Farmers have been featured in a few recent articles and series in the past few weeks. Iowa Public Radio is featuring Harvest Public Media’s series “My Farm Roots,” with family farmers taking center-stage in the installments. A number of millennials and members of Generation X, like Danelle Myer of Logan, Iowa, are either coming back to their farming roots or exploring a career in farming, often using unconventional operations and methods. A number of the farmers are focused on operating smaller businesses, providing a supply to local consumers and businesses. IPR noted that in Myer’s experience, “it took a bit for some of the local farmers to come around,” but her hard work eventually brought respect from her neighbors. Check out all of the installments at Harvest Public Media.
Despite these great stories, younger farmers remain the minority in America. As the Wall Street Journal recently reported, “From Vermont and Michigan to Texas and California, the nation’s long-standing pool of farm labor is graying.” They note that the average age of workers is 37 now, compared to 31 in 2000. A main reason for this aging is that “net migration from Mexico, which has long supplied the bulk of U.S. field workers, has come to a standstill . . . .” The Senate recently passed their immigration reform bill, which created an expedited path to legal residency for many undocumented field workers, as well as created two types of agricultural guest-worker visas. The House of Representatives, however, has yet to pass the comprehensive bill, and many Republican members, most prominently Iowa Congressman Steve King, have significant disagreements with the version passed by the Senate. No one would be shocked if the disagreements ended up delaying new legislation until after the mid-term elections next year.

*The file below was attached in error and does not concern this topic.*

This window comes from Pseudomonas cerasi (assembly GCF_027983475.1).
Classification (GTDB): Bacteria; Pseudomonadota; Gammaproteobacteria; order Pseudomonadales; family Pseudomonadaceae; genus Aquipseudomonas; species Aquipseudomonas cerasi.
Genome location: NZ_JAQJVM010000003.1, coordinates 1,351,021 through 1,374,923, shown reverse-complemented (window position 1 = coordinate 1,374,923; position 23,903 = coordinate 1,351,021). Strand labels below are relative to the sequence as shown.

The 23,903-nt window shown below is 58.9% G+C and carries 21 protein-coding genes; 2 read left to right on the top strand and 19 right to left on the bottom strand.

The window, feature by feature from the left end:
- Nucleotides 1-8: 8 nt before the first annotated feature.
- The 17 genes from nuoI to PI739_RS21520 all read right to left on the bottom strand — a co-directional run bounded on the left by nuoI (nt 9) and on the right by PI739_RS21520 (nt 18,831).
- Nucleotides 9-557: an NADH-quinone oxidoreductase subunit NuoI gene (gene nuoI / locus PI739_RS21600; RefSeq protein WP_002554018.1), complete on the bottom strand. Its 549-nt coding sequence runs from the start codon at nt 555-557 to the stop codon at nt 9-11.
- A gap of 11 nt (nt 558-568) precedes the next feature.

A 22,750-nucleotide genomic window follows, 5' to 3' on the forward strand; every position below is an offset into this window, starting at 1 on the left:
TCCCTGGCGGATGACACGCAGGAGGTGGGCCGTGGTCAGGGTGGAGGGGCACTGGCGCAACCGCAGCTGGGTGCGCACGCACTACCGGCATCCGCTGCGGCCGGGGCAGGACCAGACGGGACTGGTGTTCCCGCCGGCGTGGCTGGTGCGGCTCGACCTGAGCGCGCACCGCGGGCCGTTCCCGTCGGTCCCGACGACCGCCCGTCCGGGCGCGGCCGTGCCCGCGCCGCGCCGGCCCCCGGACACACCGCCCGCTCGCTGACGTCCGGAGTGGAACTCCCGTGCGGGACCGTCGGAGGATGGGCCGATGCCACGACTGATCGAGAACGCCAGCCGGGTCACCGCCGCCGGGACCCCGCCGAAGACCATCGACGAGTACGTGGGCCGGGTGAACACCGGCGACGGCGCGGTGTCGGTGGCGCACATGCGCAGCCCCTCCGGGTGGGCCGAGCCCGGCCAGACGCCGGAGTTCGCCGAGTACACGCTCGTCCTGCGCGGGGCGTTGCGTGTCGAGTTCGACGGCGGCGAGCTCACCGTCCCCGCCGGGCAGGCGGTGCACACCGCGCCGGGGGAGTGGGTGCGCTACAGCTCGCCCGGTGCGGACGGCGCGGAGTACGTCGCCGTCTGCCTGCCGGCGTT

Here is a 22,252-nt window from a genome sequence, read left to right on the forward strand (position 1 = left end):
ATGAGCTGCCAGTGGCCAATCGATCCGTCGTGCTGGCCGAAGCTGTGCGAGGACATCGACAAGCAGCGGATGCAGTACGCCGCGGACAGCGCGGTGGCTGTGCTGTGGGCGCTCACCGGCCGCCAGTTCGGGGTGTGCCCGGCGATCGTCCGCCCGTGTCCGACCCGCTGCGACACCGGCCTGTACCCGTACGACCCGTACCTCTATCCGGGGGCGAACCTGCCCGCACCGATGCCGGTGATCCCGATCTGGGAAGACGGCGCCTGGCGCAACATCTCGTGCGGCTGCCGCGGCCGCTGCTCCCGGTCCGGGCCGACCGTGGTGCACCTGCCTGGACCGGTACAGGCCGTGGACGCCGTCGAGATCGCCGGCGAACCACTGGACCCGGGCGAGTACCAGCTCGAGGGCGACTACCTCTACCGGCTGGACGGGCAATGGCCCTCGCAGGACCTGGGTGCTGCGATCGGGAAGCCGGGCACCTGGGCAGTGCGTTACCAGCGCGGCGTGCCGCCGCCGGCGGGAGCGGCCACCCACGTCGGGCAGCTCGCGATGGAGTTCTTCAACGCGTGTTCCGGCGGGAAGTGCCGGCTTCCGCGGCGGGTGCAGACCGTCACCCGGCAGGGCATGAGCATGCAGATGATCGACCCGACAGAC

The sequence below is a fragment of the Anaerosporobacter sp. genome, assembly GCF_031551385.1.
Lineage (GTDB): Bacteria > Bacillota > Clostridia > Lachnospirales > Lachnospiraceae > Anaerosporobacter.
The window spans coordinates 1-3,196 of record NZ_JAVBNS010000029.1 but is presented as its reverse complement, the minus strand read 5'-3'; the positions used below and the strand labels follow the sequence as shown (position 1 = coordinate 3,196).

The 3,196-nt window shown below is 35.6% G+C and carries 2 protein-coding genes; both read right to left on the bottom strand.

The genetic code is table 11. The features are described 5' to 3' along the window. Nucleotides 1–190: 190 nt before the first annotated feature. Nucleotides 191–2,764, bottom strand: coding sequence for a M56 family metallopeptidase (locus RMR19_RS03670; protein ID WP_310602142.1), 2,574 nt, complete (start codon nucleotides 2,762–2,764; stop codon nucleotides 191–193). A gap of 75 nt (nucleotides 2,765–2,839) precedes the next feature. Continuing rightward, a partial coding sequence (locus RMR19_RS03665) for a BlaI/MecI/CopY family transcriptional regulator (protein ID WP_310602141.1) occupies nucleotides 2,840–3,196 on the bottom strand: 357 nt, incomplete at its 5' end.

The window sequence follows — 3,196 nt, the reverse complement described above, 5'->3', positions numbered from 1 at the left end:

Next week, we will blog about some of the important demographic changes we are seeing in our own farming community and touch upon some of the key issues to consider when the family farm is being passed down to a new generation.